As the season progresses to early December, you start to see yellowfin tuna show up in better numbers. Yellowfin are the best tasting of all the tuna and pull just as hard as the longtails. By this stage of the season the mac tuna are all over the place and if you are heading to the reef I advise that if you come across a school to catch one or two, as they make great bait for all sorts of reef species.

During the summer months I have had some awesome trips whilst out chasing tuna. One such trip was a quick one out to the wreck of the Barjon and on arrival there were birds working everywhere. Underneath these birds was an array of fish species including cobia, sharks, mackerel and of course tuna. When the water gets warmer around Bundy the fish species move in and it is mayhem every trip!


The tackle that is needed to stop these muscular fish needs to be fairly heavy. If you are only chasing the 6kg and under mac and yellowfin tuna all you need is a reel around the 4000 size and a rod with a rating of 6-10kg loaded with 6kg monofilament or braided line.

If you are going to step up to the 10kg+ longtail tuna you will also need to upgrade your gear. To spin for these monsters you will need at least a 10-15kg rod and a reel around the 6000-8000 size loaded with 10-15kg line, rigged with either monofilament or braided line.

To troll for these fish, a reel like the TLD 20 on a 10-15kg rod spooled with 15kg line should do the trick.

If you aren’t into trolling or lure chucking there are a couple of other options available to you.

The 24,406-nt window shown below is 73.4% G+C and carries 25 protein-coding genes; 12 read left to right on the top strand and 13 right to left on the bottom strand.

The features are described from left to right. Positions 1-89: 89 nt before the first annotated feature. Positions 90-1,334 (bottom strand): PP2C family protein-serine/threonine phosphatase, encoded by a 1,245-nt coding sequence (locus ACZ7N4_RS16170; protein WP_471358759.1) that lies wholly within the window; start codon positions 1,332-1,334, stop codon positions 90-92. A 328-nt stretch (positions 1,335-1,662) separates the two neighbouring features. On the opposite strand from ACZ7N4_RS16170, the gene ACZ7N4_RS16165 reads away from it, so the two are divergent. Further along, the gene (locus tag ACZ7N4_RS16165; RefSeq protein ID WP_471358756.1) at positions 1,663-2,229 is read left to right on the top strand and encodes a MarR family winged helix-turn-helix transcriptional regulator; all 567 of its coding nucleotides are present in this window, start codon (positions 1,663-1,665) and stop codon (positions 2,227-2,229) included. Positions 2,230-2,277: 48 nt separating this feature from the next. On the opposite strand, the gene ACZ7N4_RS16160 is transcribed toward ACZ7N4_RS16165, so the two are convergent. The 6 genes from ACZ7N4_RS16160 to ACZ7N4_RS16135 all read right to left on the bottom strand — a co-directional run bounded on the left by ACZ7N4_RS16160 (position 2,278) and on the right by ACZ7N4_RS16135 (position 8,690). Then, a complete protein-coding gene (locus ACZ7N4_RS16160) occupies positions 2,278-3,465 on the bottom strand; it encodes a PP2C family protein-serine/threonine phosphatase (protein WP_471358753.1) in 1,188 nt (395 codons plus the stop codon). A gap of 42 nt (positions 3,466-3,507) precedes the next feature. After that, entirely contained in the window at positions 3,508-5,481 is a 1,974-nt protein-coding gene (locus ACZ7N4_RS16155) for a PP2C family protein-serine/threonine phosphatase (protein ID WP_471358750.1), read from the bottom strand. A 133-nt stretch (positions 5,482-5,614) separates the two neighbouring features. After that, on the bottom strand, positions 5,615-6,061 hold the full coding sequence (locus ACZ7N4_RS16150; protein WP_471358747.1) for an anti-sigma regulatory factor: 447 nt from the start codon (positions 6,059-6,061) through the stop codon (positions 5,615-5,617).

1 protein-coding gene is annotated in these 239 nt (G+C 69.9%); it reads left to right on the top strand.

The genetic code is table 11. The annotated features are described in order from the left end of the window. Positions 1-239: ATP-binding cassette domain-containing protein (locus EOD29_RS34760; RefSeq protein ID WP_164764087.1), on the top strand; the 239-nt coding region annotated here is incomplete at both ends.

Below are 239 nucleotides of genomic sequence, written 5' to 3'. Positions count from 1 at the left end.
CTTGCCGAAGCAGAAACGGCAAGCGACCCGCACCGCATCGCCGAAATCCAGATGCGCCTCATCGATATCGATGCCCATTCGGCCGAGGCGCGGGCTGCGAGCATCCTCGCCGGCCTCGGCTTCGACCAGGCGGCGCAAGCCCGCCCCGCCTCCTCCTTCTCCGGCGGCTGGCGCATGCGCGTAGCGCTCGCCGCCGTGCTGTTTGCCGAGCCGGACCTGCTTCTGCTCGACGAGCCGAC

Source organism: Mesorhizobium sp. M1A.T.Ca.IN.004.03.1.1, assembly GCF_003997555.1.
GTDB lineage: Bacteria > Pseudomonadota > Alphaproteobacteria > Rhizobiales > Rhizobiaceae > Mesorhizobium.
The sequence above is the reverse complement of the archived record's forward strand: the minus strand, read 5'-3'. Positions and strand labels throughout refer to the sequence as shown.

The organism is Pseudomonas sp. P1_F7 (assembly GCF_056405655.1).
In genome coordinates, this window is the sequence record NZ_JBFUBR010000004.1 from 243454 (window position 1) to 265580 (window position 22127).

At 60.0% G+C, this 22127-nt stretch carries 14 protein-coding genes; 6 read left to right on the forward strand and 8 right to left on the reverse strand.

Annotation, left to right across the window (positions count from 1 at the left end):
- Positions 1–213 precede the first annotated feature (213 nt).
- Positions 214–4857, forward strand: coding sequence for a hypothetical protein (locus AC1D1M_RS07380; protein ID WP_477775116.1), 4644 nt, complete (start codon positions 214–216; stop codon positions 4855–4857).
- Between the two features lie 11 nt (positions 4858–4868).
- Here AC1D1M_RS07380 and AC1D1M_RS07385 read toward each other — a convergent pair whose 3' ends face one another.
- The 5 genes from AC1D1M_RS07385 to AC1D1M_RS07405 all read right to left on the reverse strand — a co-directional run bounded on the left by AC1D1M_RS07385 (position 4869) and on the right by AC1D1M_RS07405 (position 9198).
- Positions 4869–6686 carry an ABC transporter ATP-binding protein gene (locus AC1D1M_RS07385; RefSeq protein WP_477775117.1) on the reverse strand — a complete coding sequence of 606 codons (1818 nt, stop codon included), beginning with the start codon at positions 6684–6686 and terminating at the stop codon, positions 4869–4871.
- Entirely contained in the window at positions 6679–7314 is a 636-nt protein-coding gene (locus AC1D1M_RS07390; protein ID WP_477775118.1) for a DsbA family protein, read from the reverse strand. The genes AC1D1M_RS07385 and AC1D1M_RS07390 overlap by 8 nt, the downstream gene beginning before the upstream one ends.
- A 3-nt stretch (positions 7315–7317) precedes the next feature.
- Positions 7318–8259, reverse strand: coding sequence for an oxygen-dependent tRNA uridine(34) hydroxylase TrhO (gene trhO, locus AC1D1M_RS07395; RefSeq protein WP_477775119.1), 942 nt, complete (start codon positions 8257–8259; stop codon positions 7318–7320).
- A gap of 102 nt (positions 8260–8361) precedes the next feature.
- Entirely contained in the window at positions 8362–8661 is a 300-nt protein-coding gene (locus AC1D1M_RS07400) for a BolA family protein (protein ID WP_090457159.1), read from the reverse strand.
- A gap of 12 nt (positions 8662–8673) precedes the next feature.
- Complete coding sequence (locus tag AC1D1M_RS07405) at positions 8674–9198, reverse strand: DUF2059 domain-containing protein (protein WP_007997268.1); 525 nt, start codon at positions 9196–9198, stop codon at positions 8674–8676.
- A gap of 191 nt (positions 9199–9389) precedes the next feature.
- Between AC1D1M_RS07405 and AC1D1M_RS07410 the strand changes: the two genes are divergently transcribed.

The first is live baiting. Get the boat drifting or anchored over a school of yakka, or XOS herring, and once you have picked up a few, chuck them out on a lever drag style reel and hold on! Whilst waiting for a fish keep collecting bait for a reef trip or stocking up the freezer. Rig the bait through the back just in front of the dorsal fin and add a size 1-2 running ball sinker just above an 8/0 hook.

Another option is to chase them on fly gear. This style of fishing is loads of fun and can result in some spectacular catches. I like to use an 8/9wt rod with 9wt intermediate line on the smaller fish, and when they get up around the 10kg+ range I will use a 10wt with an intermediate line as they are a completely different fish when compared to the smaller schooling fish. The flies that I have found work well are Surf Candies and White Clousers.


Lures that can be used when casting to all species of tuna are the Gillies Whitebait in 25-40g, the Surecatch Surejig Pilchard 42-c, and various other metal lures before using most metal lures be sure to change the trebles on them because I have found that the stock hooks just don’t handle the pressure of tuna. When trolling for these barrels of muscle, lures like the Rapala X-Raps, CD-18s and also using pink Christmas trees will generally catch fish. When specifically targeting longtail tuna, using a 125mm popper or bigger will see some awesome surface strikes and this method will usually catch the larger sized longies.

Have fun!

So next time you are heading out to go reef fishing take your spin outfit just in case there is some tuna chopping, have a cast into the school. You will be surprised at how fast these demons go and how hard they fight on the way!